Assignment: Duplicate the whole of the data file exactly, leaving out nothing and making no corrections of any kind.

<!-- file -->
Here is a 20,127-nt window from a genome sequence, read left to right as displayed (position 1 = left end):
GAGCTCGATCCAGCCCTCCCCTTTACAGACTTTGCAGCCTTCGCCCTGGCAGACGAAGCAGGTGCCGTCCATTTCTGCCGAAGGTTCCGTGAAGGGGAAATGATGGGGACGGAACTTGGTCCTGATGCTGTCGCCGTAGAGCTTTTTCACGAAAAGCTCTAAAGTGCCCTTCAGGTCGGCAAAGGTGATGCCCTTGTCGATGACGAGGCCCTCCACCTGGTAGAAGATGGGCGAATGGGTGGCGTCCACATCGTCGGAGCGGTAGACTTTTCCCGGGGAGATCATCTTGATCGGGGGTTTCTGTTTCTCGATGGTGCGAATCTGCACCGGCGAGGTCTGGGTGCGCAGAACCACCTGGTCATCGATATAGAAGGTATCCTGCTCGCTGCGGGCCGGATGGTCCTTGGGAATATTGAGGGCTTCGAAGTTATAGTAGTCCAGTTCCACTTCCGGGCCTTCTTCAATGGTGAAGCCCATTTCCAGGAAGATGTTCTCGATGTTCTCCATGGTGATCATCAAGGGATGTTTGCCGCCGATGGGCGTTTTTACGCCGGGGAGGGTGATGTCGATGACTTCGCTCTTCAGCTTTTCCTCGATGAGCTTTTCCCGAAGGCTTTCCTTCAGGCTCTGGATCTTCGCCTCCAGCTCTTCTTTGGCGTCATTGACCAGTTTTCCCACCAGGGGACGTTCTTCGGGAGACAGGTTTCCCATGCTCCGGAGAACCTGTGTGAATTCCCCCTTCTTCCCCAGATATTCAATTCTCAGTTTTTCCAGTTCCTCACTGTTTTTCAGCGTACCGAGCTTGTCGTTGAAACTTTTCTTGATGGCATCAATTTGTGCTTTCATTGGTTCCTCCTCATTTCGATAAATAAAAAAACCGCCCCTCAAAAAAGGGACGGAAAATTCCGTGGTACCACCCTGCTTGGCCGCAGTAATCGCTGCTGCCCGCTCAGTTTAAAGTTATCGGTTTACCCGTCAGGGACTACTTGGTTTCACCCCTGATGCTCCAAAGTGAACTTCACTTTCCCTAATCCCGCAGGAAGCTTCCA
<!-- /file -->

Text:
Here is a 20,127-nt window from a genome sequence, read left to right as displayed (position 1 = left end):
GAGCTCGATCCAGCCCTCCCCTTTACAGACTTTGCAGCCTTCGCCCTGGCAGACGAAGCAGGTGCCGTCCATTTCTGCCGAAGGTTCCGTGAAGGGGAAATGATGGGGACGGAACTTGGTCCTGATGCTGTCGCCGTAGAGCTTTTTCACGAAAAGCTCTAAAGTGCCCTTCAGGTCGGCAAAGGTGATGCCCTTGTCGATGACGAGGCCCTCCACCTGGTAGAAGATGGGCGAATGGGTGGCGTCCACATCGTCGGAGCGGTAGACTTTTCCCGGGGAGATCATCTTGATCGGGGGTTTCTGTTTCTCGATGGTGCGAATCTGCACCGGCGAGGTCTGGGTGCGCAGAACCACCTGGTCATCGATATAGAAGGTATCCTGCTCGCTGCGGGCCGGATGGTCCTTGGGAATATTGAGGGCTTCGAAGTTATAGTAGTCCAGTTCCACTTCCGGGCCTTCTTCAATGGTGAAGCCCATTTCCAGGAAGATGTTCTCGATGTTCTCCATGGTGATCATCAAGGGATGTTTGCCGCCGATGGGCGTTTTTACGCCGGGGAGGGTGATGTCGATGACTTCGCTCTTCAGCTTTTCCTCGATGAGCTTTTCCCGAAGGCTTTCCTTCAGGCTCTGGATCTTCGCCTCCAGCTCTTCTTTGGCGTCATTGACCAGTTTTCCCACCAGGGGACGTTCTTCGGGAGACAGGTTTCCCATGCTCCGGAGAACCTGTGTGAATTCCCCCTTCTTCCCCAGATATTCAATTCTCAGTTTTTCCAGTTCCTCACTGTTTTTCAGCGTACCGAGCTTGTCGTTGAAACTTTTCTTGATGGCATCAATTTGTGCTTTCATTGGTTCCTCCTCATTTCGATAAATAAAAAAACCGCCCCTCAAAAAAGGGACGGAAAATTCCGTGGTACCACCCTGCTTGGCCGCAGTAATCGCTGCTGCCCGCTCAGTTTAAAGTTATCGGTTTACCCGTCAGGGACTACTTGGTTTCACCCCTGATGCTCCAAAGTGAACTTCACTTTCCCTAATCCCGCAGGAAGCTTCCA